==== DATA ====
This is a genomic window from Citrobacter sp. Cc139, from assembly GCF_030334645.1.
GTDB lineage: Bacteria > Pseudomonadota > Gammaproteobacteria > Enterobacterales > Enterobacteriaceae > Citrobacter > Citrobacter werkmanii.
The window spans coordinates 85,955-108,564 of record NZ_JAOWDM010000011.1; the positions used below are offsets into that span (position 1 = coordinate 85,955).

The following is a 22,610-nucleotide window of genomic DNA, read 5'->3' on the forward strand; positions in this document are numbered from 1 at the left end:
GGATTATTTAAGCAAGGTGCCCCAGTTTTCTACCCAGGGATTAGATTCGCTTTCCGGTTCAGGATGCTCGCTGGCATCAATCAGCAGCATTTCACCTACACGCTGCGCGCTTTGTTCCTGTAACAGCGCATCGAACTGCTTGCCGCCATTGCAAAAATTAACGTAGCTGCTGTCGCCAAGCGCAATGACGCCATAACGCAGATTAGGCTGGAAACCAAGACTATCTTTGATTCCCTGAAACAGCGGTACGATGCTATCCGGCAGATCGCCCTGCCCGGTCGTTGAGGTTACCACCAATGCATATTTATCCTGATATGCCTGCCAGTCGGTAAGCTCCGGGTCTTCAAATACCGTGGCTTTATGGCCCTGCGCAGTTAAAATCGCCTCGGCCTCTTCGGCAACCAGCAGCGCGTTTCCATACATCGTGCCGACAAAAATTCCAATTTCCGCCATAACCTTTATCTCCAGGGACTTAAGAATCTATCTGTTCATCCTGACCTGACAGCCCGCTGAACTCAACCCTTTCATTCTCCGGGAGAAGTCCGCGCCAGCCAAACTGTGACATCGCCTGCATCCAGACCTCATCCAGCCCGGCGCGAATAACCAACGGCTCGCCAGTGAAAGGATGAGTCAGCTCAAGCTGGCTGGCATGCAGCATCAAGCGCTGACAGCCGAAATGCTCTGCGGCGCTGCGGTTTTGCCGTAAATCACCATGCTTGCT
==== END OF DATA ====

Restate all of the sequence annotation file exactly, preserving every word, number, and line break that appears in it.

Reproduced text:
This is a genomic window from Citrobacter sp. Cc139, from assembly GCF_030334645.1.
GTDB lineage: Bacteria > Pseudomonadota > Gammaproteobacteria > Enterobacterales > Enterobacteriaceae > Citrobacter > Citrobacter werkmanii.
The window spans coordinates 85,955-108,564 of record NZ_JAOWDM010000011.1; the positions used below are offsets into that span (position 1 = coordinate 85,955).

The following is a 22,610-nucleotide window of genomic DNA, read 5'->3' on the forward strand; positions in this document are numbered from 1 at the left end:
GGATTATTTAAGCAAGGTGCCCCAGTTTTCTACCCAGGGATTAGATTCGCTTTCCGGTTCAGGATGCTCGCTGGCATCAATCAGCAGCATTTCACCTACACGCTGCGCGCTTTGTTCCTGTAACAGCGCATCGAACTGCTTGCCGCCATTGCAAAAATTAACGTAGCTGCTGTCGCCAAGCGCAATGACGCCATAACGCAGATTAGGCTGGAAACCAAGACTATCTTTGATTCCCTGAAACAGCGGTACGATGCTATCCGGCAGATCGCCCTGCCCGGTCGTTGAGGTTACCACCAATGCATATTTATCCTGATATGCCTGCCAGTCGGTAAGCTCCGGGTCTTCAAATACCGTGGCTTTATGGCCCTGCGCAGTTAAAATCGCCTCGGCCTCTTCGGCAACCAGCAGCGCGTTTCCATACATCGTGCCGACAAAAATTCCAATTTCCGCCATAACCTTTATCTCCAGGGACTTAAGAATCTATCTGTTCATCCTGACCTGACAGCCCGCTGAACTCAACCCTTTCATTCTCCGGGAGAAGTCCGCGCCAGCCAAACTGTGACATCGCCTGCATCCAGACCTCATCCAGCCCGGCGCGAATAACCAACGGCTCGCCAGTGAAAGGATGAGTCAGCTCAAGCTGGCTGGCATGCAGCATCAAGCGCTGACAGCCGAAATGCTCTGCGGCGCTGCGGTTTTGCCGTAAATCACCATGCTTGCT